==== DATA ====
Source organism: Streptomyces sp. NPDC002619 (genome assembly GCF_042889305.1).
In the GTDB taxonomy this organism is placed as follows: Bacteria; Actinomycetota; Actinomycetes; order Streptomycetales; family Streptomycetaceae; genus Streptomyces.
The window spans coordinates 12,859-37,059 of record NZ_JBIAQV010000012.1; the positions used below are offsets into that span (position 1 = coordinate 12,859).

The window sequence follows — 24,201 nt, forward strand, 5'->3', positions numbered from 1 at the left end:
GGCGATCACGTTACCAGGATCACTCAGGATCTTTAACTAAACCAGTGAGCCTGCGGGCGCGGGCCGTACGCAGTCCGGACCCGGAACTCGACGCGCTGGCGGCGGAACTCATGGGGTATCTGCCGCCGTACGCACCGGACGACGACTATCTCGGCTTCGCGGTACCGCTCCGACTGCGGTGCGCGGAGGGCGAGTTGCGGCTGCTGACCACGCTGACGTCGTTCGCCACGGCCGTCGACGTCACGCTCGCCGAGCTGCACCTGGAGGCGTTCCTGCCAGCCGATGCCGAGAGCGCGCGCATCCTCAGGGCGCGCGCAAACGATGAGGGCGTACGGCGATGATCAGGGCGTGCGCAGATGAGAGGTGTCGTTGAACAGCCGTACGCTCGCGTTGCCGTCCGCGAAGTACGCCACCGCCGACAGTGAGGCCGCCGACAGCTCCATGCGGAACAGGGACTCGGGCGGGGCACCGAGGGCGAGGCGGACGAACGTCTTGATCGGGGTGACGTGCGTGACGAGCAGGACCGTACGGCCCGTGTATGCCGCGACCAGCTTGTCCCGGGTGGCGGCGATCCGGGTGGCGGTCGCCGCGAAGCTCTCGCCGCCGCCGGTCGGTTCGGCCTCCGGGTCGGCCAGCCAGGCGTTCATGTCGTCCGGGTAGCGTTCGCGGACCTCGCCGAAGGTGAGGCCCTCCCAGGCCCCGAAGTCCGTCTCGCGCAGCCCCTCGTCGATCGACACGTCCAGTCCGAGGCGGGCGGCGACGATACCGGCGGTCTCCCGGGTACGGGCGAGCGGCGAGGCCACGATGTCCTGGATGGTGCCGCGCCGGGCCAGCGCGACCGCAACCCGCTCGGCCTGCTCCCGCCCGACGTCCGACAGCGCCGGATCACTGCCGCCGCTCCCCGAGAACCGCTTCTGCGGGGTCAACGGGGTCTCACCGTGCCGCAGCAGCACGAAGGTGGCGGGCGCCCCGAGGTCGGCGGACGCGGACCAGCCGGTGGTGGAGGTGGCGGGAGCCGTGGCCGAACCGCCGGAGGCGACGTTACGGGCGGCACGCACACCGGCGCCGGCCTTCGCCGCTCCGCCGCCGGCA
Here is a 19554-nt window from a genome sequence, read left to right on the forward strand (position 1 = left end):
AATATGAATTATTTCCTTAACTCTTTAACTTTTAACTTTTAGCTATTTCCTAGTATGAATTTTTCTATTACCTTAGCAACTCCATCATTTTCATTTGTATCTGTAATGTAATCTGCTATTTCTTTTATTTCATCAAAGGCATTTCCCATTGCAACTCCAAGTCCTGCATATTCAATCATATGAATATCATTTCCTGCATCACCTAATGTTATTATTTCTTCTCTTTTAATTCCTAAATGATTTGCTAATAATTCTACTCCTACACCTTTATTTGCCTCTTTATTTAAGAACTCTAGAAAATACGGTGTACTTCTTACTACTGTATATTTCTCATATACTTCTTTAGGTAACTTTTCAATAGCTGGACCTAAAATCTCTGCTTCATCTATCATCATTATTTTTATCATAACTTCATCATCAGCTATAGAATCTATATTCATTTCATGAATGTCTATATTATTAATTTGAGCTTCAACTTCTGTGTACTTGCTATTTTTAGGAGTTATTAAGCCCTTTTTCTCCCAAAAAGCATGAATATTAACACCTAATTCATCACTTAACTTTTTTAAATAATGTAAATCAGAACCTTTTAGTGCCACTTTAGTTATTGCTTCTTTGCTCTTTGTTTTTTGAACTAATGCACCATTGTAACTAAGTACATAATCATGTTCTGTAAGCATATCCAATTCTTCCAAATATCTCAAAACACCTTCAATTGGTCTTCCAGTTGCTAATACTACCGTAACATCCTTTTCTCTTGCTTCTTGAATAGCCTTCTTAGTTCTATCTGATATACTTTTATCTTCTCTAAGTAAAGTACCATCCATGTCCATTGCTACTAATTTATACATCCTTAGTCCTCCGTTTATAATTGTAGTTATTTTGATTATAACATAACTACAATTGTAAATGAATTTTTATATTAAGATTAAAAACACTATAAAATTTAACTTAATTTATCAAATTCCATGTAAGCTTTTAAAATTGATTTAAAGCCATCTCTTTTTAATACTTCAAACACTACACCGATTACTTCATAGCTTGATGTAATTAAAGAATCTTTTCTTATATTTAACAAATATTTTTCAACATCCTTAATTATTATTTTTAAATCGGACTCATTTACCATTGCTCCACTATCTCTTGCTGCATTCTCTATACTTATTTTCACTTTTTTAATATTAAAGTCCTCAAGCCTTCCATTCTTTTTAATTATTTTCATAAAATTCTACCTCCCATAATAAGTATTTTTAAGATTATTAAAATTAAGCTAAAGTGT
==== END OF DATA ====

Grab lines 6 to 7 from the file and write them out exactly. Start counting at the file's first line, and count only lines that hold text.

Here is a 19554-nt window from a genome sequence, read left to right on the forward strand (position 1 = left end):
AATATGAATTATTTCCTTAACTCTTTAACTTTTAACTTTTAGCTATTTCCTAGTATGAATTTTTCTATTACCTTAGCAACTCCATCATTTTCATTTGTATCTGTAATGTAATCTGCTATTTCTTTTATTTCATCAAAGGCATTTCCCATTGCAACTCCAAGTCCTGCATATTCAATCATATGAATATCATTTCCTGCATCACCTAATGTTATTATTTCTTCTCTTTTAATTCCTAAATGATTTGCTAATAATTCTACTCCTACACCTTTATTTGCCTCTTTATTTAAGAACTCTAGAAAATACGGTGTACTTCTTACTACTGTATATTTCTCATATACTTCTTTAGGTAACTTTTCAATAGCTGGACCTAAAATCTCTGCTTCATCTATCATCATTATTTTTATCATAACTTCATCATCAGCTATAGAATCTATATTCATTTCATGAATGTCTATATTATTAATTTGAGCTTCAACTTCTGTGTACTTGCTATTTTTAGGAGTTATTAAGCCCTTTTTCTCCCAAAAAGCATGAATATTAACACCTAATTCATCACTTAACTTTTTTAAATAATGTAAATCAGAACCTTTTAGTGCCACTTTAGTTATTGCTTCTTTGCTCTTTGTTTTTTGAACTAATGCACCATTGTAACTAAGTACATAATCATGTTCTGTAAGCATATCCAATTCTTCCAAATATCTCAAAACACCTTCAATTGGTCTTCCAGTTGCTAATACTACCGTAACATCCTTTTCTCTTGCTTCTTGAATAGCCTTCTTAGTTCTATCTGATATACTTTTATCTTCTCTAAGTAAAGTACCATCCATGTCCATTGCTACTAATTTATACATCCTTAGTCCTCCGTTTATAATTGTAGTTATTTTGATTATAACATAACTACAATTGTAAATGAATTTTTATATTAAGATTAAAAACACTATAAAATTTAACTTAATTTATCAAATTCCATGTAAGCTTTTAAAATTGATTTAAAGCCATCTCTTTTTAATACTTCAAACACTACACCGATTACTTCATAGCTTGATGTAATTAAAGAATCTTTTCTTATATTTAACAAATATTTTTCAACATCCTTAATTATTATTTTTAAATCGGACTCATTTACCATTGCTCCACTATCTCTTGCTGCATTCTCTATACTTATTTTCACTTTTTTAATATTAAAGTCCTCAAGCCTTCCATTCTTTTTAATTATTTTCATAAAATTCTACCTCCCATAATAAGTATTTTTAAGATTATTAAAATTAAGCTAAAGTGT